- Associated Press - Saturday, June 20, 2015

KANSAS CITY, Mo. (AP) - The nightmares lasted a year after a Kansas City police officer rushed to help a 4-year-old girl who accidentally shot herself in the head.

Officer Melanie A. Madonia, who saw her daughter’s face each time she saw the girl’s face, knew she needed help coping after the 2008 call but didn’t reach out.

Now, a new program at the police academy is helping officers like her, as well as dispatchers, crime scene technicians and others cope with the trauma of the job, the Kansas City Star (https://bit.ly/1CftTgK ) reported. For Madonia, the training “wasn’t a fix but it was an awareness and it opened doors to other things,” she said.

Truman Medical Center officials approached several law enforcement agencies last August about participating in the training, but only Kansas City accepted. Organizers used a $65,000 grant from the Jackson County mental health levy to design the training model.

Organizers said the four-hour sessions help police department employees improve their home lives as well as their ability to relate with the community.

“We have been caregivers and protectors of everyone else but we haven’t done a great job of taking care of ourselves,” Police Chief Darryl Forté said. “But if we’re not OK psychologically and emotionally and physically then we are not going to be able to provide the best services.”

Capt. Darren Ivey, who helped develop the training, said some officers deal with job-related stress by working out excessively, he said. Others gain weight or pick up unhealthy habits like smoking or chewing tobacco.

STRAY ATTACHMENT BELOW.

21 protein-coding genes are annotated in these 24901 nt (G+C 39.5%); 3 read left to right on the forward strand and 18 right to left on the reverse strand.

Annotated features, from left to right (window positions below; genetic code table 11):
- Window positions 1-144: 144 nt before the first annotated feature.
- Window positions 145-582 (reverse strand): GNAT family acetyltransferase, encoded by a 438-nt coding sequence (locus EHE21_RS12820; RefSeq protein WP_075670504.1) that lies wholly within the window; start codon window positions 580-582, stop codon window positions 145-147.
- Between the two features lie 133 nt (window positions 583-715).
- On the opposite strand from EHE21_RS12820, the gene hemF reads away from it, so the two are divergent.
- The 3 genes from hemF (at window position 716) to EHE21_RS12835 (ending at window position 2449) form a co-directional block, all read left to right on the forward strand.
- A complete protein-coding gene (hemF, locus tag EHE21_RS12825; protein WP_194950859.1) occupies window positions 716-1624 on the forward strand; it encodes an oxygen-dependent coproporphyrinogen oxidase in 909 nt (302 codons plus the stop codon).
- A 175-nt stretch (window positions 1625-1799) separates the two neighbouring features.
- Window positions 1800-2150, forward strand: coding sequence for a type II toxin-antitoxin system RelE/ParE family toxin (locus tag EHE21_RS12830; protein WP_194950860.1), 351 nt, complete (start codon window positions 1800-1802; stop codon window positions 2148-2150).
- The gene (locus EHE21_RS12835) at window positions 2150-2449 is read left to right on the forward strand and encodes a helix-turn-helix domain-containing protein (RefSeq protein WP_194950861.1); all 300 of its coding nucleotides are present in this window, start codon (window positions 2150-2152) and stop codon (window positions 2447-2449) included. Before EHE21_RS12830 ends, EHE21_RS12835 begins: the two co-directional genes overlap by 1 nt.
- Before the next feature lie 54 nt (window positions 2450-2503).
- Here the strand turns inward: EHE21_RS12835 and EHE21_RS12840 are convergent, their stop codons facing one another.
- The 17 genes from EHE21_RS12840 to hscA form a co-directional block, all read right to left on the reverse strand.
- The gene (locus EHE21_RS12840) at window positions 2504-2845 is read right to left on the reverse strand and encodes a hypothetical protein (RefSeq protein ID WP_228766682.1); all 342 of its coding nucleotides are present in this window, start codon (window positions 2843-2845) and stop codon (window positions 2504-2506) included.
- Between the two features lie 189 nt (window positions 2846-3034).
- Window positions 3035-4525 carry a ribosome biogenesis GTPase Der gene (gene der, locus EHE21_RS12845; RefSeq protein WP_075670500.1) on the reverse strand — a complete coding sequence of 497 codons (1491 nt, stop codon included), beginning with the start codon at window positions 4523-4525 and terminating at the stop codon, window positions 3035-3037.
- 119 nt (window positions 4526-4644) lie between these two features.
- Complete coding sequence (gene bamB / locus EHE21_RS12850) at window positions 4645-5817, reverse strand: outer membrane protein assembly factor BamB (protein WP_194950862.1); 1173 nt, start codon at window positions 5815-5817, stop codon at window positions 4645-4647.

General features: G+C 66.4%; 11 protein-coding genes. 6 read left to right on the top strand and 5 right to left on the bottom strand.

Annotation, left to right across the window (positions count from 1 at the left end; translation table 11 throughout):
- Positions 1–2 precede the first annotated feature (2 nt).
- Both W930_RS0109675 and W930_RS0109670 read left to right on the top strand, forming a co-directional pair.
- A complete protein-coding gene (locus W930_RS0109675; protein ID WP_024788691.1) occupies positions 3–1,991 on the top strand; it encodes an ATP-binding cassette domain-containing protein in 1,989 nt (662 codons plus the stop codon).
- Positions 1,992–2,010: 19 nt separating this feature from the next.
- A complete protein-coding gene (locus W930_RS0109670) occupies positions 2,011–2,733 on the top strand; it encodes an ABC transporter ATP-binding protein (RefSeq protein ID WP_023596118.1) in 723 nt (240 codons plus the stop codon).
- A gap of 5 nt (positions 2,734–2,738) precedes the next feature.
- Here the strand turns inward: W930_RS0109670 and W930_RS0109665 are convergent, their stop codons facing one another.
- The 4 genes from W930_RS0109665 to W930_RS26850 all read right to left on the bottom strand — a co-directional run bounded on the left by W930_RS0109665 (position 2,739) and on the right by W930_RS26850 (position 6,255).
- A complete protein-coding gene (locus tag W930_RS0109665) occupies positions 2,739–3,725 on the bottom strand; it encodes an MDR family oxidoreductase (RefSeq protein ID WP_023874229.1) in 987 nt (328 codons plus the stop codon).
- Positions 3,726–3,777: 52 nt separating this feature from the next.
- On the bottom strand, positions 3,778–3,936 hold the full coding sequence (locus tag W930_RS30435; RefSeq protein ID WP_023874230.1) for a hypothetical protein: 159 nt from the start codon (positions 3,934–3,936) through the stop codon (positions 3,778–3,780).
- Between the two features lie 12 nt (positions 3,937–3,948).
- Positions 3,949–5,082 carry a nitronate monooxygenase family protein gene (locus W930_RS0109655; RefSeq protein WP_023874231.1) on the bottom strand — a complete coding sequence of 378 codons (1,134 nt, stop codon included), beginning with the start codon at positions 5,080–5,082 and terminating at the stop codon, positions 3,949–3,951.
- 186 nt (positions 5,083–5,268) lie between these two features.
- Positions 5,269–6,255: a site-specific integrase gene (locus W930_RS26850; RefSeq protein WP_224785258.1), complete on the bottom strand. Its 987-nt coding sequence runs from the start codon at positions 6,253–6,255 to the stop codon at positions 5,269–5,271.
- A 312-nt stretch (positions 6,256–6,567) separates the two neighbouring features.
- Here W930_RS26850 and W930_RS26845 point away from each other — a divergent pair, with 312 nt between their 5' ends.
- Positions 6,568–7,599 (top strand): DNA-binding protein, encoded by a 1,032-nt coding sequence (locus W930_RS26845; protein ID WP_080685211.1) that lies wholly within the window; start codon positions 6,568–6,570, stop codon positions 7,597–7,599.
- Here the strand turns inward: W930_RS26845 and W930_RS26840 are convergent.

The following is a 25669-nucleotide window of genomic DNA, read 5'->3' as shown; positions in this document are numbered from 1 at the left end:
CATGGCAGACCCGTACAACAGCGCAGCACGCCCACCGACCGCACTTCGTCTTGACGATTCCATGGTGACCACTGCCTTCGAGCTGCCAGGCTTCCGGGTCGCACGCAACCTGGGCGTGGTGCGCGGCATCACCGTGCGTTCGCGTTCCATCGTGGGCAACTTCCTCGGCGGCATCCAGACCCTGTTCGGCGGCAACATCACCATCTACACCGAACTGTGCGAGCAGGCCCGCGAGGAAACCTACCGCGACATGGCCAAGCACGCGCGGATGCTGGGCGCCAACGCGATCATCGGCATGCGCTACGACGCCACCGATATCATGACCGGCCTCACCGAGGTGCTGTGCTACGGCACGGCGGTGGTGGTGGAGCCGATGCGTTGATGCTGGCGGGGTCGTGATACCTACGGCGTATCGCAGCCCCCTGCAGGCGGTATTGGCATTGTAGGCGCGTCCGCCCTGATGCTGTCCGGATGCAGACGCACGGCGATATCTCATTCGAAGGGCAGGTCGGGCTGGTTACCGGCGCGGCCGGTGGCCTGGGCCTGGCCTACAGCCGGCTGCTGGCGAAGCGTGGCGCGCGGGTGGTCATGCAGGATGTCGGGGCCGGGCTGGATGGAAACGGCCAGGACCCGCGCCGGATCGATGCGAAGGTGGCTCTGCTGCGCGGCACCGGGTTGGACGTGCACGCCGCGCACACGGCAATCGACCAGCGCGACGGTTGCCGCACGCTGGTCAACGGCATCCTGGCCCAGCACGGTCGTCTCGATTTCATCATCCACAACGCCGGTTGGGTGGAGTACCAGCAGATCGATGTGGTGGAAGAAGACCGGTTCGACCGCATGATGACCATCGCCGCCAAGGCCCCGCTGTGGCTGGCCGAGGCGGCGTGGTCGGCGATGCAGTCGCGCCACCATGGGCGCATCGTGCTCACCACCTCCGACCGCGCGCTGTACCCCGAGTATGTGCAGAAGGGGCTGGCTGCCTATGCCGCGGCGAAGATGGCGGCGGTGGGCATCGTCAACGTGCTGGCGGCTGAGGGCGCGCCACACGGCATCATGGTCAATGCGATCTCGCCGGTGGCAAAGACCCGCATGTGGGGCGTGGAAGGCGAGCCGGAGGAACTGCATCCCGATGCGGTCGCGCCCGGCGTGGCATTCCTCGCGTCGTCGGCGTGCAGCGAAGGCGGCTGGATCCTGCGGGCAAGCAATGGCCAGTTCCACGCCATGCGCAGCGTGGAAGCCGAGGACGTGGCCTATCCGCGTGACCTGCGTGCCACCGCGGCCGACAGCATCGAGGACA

“The way cops deal with that is we push it aside, we joke around it and after a while, we begin to lose compassion,” Ivey said.

Police departments in other cities are asking for the program, during which participants learn techniques and strategies to address trauma. They are taught muscle relaxation exercises, breathing techniques and other calming methods that can be performed at home or work.

“I was thinking that these people are going to laugh us off the stage,” Ivey said. “The biggest thing was that they were very open to it.”

Participants also are instructed to pen promises to change or improve specific areas of their personal lives, which class organizers check in about two weeks and two months after the training.

So far, 120 officers and civilian employees have gone through the sessions, which are voluntary for now. Forté said he plans to make them mandatory for all department employees.


Information from: The Kansas City Star, https://www.kcstar.com

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